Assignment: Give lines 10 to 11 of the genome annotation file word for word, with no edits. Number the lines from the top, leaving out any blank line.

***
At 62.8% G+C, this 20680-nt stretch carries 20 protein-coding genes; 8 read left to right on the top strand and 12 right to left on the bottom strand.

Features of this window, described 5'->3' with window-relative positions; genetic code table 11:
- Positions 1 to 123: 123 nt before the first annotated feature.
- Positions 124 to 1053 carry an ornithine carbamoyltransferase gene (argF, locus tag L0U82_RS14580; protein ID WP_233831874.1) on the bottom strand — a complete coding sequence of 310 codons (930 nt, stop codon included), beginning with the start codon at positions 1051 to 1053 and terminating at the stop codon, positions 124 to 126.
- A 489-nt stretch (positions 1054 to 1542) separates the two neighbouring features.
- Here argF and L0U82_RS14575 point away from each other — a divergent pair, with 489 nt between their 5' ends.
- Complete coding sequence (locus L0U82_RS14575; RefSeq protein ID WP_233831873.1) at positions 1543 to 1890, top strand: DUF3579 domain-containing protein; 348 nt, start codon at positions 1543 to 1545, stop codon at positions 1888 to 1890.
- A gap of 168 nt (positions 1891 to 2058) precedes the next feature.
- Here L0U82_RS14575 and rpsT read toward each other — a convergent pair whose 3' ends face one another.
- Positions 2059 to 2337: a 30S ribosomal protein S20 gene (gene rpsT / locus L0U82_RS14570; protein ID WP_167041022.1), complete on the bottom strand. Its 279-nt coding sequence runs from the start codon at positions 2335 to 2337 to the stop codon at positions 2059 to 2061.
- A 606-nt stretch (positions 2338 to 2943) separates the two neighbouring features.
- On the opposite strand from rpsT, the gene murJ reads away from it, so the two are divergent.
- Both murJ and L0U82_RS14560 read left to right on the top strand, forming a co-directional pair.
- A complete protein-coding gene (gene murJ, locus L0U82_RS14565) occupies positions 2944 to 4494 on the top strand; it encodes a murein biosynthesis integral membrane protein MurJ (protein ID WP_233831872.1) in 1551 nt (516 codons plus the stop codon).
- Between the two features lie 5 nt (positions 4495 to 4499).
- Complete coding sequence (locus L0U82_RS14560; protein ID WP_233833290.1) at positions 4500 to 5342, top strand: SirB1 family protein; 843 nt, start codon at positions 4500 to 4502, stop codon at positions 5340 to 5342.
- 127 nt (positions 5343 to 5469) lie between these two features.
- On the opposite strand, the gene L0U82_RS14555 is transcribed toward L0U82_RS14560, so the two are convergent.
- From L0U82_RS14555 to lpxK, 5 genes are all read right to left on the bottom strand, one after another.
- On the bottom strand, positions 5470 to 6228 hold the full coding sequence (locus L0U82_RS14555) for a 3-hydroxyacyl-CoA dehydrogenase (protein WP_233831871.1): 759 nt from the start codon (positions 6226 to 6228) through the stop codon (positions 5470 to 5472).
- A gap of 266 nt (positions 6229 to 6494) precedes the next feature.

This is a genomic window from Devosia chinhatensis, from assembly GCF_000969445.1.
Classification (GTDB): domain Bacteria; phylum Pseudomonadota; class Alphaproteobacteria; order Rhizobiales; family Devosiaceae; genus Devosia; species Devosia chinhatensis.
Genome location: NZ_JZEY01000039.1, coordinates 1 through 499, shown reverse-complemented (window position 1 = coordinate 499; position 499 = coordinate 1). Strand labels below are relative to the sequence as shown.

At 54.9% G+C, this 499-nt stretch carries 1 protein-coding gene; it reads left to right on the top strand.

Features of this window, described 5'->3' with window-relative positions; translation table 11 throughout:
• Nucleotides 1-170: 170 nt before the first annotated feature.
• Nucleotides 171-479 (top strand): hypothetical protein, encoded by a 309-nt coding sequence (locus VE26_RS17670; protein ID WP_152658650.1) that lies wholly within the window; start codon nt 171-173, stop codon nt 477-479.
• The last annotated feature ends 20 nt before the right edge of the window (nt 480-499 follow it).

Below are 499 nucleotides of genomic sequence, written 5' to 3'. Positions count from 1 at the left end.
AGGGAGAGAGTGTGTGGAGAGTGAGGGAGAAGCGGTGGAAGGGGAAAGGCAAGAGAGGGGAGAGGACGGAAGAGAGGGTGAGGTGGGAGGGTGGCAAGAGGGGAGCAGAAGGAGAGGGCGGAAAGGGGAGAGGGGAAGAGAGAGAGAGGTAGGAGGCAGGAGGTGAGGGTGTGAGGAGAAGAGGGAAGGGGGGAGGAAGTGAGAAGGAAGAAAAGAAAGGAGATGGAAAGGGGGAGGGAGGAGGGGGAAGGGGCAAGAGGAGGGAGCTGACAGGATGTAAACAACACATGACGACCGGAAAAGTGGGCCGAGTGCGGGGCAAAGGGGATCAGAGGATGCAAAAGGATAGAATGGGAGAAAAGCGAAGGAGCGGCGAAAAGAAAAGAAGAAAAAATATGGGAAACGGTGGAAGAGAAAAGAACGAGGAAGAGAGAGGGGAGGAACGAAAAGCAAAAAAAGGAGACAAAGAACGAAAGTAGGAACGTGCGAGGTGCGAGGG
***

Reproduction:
- Positions 2059 to 2337: a 30S ribosomal protein S20 gene (gene rpsT / locus L0U82_RS14570; protein ID WP_167041022.1), complete on the bottom strand. Its 279-nt coding sequence runs from the start codon at positions 2335 to 2337 to the stop codon at positions 2059 to 2061.
- A 606-nt stretch (positions 2338 to 2943) separates the two neighbouring features.